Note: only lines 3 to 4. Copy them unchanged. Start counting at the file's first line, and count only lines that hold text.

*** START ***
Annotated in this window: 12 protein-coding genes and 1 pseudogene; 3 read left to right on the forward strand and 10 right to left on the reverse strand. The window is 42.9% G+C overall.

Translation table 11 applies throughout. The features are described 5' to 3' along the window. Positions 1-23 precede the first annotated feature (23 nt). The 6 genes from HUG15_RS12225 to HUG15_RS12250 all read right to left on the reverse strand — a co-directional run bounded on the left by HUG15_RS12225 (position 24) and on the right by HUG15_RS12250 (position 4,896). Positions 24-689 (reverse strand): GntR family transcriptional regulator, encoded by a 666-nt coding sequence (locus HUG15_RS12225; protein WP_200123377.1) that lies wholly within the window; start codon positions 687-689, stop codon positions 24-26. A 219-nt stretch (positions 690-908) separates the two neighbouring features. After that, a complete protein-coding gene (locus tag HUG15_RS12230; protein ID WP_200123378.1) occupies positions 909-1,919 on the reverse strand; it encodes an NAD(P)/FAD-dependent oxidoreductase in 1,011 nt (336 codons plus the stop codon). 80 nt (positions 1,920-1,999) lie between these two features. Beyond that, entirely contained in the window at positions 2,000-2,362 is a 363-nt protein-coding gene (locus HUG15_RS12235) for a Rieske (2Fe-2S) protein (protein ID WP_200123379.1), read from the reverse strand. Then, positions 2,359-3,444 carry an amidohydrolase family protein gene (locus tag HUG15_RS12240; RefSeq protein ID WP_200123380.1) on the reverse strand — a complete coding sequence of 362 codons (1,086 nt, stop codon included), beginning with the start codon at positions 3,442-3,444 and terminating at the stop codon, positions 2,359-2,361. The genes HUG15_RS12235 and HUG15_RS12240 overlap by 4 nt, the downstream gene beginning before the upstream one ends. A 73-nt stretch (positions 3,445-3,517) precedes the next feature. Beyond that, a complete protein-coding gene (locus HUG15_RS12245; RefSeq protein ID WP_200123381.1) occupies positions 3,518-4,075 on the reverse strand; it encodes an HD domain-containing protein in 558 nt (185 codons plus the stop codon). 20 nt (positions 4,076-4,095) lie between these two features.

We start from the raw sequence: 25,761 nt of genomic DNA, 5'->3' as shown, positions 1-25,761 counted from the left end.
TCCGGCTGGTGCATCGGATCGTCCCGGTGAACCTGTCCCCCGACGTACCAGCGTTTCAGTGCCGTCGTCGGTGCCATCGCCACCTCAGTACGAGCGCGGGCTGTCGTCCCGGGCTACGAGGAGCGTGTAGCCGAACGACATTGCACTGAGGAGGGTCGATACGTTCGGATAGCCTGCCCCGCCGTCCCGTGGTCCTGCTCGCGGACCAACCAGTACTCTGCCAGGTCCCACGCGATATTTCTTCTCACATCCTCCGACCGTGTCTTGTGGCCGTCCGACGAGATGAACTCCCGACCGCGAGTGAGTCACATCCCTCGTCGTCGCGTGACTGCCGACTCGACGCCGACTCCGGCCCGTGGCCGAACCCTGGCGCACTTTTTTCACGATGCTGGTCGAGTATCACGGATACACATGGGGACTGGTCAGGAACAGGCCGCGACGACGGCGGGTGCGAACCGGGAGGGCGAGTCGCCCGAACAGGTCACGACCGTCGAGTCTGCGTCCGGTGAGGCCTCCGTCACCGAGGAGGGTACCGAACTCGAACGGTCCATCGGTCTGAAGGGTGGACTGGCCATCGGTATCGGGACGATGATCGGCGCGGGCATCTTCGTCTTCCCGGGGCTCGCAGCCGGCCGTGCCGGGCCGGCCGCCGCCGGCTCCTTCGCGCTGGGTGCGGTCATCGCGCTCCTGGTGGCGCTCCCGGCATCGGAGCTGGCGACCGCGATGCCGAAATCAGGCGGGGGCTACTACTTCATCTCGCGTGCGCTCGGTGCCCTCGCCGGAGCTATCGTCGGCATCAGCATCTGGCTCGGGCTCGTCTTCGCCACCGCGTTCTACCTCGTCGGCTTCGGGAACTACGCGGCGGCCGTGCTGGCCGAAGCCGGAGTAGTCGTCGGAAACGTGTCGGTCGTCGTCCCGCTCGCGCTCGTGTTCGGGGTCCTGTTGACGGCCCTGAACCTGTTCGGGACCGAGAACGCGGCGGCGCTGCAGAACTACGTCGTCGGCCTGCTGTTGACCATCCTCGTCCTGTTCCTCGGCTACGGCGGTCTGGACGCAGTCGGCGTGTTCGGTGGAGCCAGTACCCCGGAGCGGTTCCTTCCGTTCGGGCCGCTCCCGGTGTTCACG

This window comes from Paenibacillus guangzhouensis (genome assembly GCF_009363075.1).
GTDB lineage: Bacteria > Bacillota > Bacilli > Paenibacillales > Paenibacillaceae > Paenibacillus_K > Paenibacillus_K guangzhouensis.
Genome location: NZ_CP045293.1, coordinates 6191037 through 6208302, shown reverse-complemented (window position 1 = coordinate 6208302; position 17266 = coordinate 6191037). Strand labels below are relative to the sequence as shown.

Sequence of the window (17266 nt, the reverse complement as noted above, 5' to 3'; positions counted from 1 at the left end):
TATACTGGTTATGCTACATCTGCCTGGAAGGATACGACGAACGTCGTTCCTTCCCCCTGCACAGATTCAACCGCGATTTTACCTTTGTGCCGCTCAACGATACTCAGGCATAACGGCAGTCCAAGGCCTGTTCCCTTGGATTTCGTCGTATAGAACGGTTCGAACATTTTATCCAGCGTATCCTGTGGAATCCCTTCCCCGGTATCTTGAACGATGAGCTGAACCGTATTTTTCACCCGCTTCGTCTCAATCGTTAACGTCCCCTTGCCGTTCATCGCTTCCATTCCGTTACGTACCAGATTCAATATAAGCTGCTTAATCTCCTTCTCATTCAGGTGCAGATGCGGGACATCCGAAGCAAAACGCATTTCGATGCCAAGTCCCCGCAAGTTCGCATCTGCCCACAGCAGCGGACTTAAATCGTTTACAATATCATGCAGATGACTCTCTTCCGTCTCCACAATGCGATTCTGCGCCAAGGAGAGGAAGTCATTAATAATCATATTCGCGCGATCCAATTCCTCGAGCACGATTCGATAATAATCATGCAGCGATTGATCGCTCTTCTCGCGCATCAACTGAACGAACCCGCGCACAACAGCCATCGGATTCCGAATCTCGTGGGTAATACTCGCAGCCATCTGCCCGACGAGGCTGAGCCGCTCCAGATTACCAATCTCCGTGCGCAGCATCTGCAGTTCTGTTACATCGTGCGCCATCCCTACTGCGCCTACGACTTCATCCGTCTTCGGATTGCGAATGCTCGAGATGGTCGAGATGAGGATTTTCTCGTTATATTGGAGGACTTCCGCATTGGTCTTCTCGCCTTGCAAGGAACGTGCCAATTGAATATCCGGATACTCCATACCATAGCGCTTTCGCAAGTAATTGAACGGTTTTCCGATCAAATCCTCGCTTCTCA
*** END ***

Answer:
We start from the raw sequence: 25,761 nt of genomic DNA, 5'->3' as shown, positions 1-25,761 counted from the left end.
TCCGGCTGGTGCATCGGATCGTCCCGGTGAACCTGTCCCCCGACGTACCAGCGTTTCAGTGCCGTCGTCGGTGCCATCGCCACCTCAGTACGAGCGCGGGCTGTCGTCCCGGGCTACGAGGAGCGTGTAGCCGAACGACATTGCACTGAGGAGGGTCGATACGTTCGGATAGCCTGCCCCGCCGTCCCGTGGTCCTGCTCGCGGACCAACCAGTACTCTGCCAGGTCCCACGCGATATTTCTTCTCACATCCTCCGACCGTGTCTTGTGGCCGTCCGACGAGATGAACTCCCGACCGCGAGTGAGTCACATCCCTCGTCGTCGCGTGACTGCCGACTCGACGCCGACTCCGGCCCGTGGCCGAACCCTGGCGCACTTTTTTCACGATGCTGGTCGAGTATCACGGATACACATGGGGACTGGTCAGGAACAGGCCGCGACGACGGCGGGTGCGAACCGGGAGGGCGAGTCGCCCGAACAGGTCACGACCGTCGAGTCTGCGTCCGGTGAGGCCTCCGTCACCGAGGAGGGTACCGAACTCGAACGGTCCATCGGTCTGAAGGGTGGACTGGCCATCGGTATCGGGACGATGATCGGCGCGGGCATCTTCGTCTTCCCGGGGCTCGCAGCCGGCCGTGCCGGGCCGGCCGCCGCCGGCTCCTTCGCGCTGGGTGCGGTCATCGCGCTCCTGGTGGCGCTCCCGGCATCGGAGCTGGCGACCGCGATGCCGAAATCAGGCGGGGGCTACTACTTCATCTCGCGTGCGCTCGGTGCCCTCGCCGGAGCTATCGTCGGCATCAGCATCTGGCTCGGGCTCGTCTTCGCCACCGCGTTCTACCTCGTCGGCTTCGGGAACTACGCGGCGGCCGTGCTGGCCGAAGCCGGAGTAGTCGTCGGAAACGTGTCGGTCGTCGTCCCGCTCGCGCTCGTGTTCGGGGTCCTGTTGACGGCCCTGAACCTGTTCGGGACCGAGAACGCGGCGGCGCTGCAGAACTACGTCGTCGGCCTGCTGTTGACCATCCTCGTCCTGTTCCTCGGCTACGGCGGTCTGGACGCAGTCGGCGTGTTCGGTGGAGCCAGTACCCCGGAGCGGTTCCTTCCGTTCGGGCCGCTCCCGGTGTTCACG